Another big difference is 3Spine is an implant development company founded on the idea of not following the status quo. Thinking outside the box in almost every step of the development led us to decide we needed more than the traditional 15-20 patients for a pilot study. Instead, we developed a plan to complete 110 patients. Raising $53M to complete the development including doing an FDA-IDE study normally would require multiple rounds of venture capital money.
Instead to make sure we could see the project to completion we privately raised all the money. Rarely do start-up device development companies have a full-time medical director but I stopped my usual surgical practice early to ensure we had the day-to-day input needed surgically but also to make sure we had the best surgeon training program possible. Additionally, we needed to move quickly in study enrollment and that required a surgeon who could communicate with fellow spine surgeons and monitor every surgical study case.
What keeps you motivated in your role / what makes you leap out of bed and feel positive?
My daily motivation comes from dealing with new issues, (good and bad) every single day. No 2 days are the same. New problems and challenges occur constantly. These challenges give me an opportunity to use my years of clinical experience combined with ideas from brilliant young engineers and data analytic people to solve problems quickly. This job provides mases of intellectual stimulation every day.
What makes you feel humbled in your role?
One of the greatest privileges has been the opportunity to observe first hand the clinical outcomes of patients treated with this technology. Seeing patients experience a rapid relief of their pain, seeing them have a much quicker recovery but most satisfying of all is to hear them saying ‘thank you’ for not having to have a surgery that fails all too often. Being a part of the technology that is changing lives for the better is very humbling. God has blessed me and this company immensely. All credit to Him.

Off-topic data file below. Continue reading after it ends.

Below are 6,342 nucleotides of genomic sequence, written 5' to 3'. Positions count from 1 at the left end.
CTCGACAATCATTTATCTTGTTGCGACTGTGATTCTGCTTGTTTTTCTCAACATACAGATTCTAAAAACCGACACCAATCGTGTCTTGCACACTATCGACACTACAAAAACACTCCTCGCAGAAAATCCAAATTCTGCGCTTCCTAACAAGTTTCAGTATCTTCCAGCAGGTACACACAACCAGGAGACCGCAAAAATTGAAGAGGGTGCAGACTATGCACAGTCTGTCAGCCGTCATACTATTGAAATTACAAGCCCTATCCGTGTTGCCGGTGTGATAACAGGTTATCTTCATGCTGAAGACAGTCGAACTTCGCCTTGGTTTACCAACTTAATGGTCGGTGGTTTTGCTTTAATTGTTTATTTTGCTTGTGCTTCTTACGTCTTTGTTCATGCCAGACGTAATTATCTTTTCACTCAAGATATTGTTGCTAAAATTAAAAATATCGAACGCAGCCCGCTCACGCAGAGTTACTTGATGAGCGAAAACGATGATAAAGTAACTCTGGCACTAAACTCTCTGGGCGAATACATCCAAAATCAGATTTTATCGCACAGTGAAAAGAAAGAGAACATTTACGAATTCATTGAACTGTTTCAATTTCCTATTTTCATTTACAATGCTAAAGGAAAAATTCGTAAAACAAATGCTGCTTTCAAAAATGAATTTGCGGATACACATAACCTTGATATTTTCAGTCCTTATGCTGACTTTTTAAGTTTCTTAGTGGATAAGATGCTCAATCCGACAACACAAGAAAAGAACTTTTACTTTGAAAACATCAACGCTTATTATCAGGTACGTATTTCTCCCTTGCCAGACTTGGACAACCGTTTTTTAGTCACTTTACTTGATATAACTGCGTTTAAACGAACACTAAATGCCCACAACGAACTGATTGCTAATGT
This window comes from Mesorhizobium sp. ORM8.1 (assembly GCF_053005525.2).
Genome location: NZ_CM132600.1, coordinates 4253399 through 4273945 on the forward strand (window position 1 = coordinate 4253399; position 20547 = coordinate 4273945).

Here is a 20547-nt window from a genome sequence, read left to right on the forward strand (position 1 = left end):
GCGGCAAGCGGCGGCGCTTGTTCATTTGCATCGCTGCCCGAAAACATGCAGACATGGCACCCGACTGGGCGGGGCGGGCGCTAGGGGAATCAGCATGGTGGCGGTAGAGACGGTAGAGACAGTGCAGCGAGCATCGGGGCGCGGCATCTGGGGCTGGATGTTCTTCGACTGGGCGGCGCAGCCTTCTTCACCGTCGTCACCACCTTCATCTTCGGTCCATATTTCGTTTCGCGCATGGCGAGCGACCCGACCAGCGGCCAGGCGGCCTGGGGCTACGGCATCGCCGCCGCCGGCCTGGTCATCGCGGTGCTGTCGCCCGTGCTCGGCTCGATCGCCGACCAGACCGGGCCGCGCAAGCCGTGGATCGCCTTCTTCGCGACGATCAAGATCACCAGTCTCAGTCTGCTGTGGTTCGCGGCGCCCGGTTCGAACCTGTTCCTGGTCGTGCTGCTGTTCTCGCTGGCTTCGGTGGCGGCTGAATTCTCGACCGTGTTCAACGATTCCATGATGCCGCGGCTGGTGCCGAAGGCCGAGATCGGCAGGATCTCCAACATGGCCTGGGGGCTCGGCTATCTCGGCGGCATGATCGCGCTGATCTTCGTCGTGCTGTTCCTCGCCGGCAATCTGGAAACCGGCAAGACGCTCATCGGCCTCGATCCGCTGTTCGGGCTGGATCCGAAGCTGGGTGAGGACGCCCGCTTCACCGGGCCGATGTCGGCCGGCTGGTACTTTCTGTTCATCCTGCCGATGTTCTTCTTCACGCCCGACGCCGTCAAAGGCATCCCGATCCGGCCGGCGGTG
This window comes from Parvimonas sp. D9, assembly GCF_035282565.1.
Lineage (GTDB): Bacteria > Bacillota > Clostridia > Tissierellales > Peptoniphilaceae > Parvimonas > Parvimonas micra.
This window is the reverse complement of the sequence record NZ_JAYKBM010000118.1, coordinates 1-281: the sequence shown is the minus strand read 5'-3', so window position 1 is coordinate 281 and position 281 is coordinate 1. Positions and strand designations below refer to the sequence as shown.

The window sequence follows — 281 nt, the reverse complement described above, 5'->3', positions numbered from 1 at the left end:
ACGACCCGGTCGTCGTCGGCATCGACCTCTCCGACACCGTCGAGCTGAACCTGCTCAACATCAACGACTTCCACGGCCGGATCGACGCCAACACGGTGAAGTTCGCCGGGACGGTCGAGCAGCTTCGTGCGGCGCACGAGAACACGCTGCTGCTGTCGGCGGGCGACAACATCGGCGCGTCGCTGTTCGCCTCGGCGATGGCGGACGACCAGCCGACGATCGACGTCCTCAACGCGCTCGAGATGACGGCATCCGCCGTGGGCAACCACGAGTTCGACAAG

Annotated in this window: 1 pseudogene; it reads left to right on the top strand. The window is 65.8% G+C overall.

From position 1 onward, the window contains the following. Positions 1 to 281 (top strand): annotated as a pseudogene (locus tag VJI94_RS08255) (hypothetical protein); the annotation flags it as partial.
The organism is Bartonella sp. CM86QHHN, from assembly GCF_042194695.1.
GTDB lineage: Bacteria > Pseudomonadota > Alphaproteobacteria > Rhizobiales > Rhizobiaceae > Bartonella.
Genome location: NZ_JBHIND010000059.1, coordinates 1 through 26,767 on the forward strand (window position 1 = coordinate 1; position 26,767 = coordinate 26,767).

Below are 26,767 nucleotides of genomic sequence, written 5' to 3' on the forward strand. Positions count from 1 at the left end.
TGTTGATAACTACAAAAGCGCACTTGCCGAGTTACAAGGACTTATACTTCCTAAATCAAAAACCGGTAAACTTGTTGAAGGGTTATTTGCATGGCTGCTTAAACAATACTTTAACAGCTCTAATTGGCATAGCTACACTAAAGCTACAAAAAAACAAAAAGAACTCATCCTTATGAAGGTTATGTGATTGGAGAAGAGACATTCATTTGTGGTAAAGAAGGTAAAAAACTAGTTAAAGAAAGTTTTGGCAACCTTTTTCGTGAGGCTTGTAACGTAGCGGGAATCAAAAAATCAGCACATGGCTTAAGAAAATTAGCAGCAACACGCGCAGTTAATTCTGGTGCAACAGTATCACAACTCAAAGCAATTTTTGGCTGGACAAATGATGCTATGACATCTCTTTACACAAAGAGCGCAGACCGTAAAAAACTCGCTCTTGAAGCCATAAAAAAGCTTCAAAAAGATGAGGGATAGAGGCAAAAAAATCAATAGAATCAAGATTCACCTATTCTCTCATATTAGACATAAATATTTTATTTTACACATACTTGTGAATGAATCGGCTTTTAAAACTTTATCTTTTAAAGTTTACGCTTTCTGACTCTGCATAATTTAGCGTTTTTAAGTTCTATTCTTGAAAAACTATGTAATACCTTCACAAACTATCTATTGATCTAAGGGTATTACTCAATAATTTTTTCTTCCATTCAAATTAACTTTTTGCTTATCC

So what is next for Spine, Medical Devices and the emerging technologies – what can you envisage?
Like any surgery, there will be many things that can make it better. We are currently working on a navigational assisted project. In the near future robots will likely do parts of the surgery, make it more precise, placements of implants perfect every time etc.
Technologies such as AR/VR will surely play a role. No doubt AI will be key in analysis of data, assessing who is the best patients to have the surgery, what rehab, programs work best etc. A decade from now I foresee this technology/surgery replacing a large portion of lumbar fusions. 70-75%.
I envisage there will be a large group of spine surgeons who will be subspecialized in spine motion surgery and this will be a large part of their day-to-day practice. Similar to the joint replacement’s surgeons of today within the orthopedic specialty. The surgery will be minimally invasive, robotically assisted and outpatient (as it already is today), AI and data will lead to even more improvements. Patients will return to full time work faster and at a much higher percentage. There should be a significant decrease in patients needing to be placed on disability and very importantly, with greater surgical success, potentially fewer revision surgeries, fewer ER visits, less lost time from work and markedly less opioid dependency the concept of value-based health care will become reality.
Tall orders but this team will achieve this goal.
Finally, Scott – what gets you on the dance floor?
When the day is done nothing is better than getting on the dance floor for some great line dancing. Of course, that will require some awesome upbeat country music like Boot Scooting Boogie by Brooks and Dunn.
Thanks, Scott, for all your honesty, candidness and what has been a really insightful interview. I really appreciate it and I know this will give many readers a real taste of the company and its values.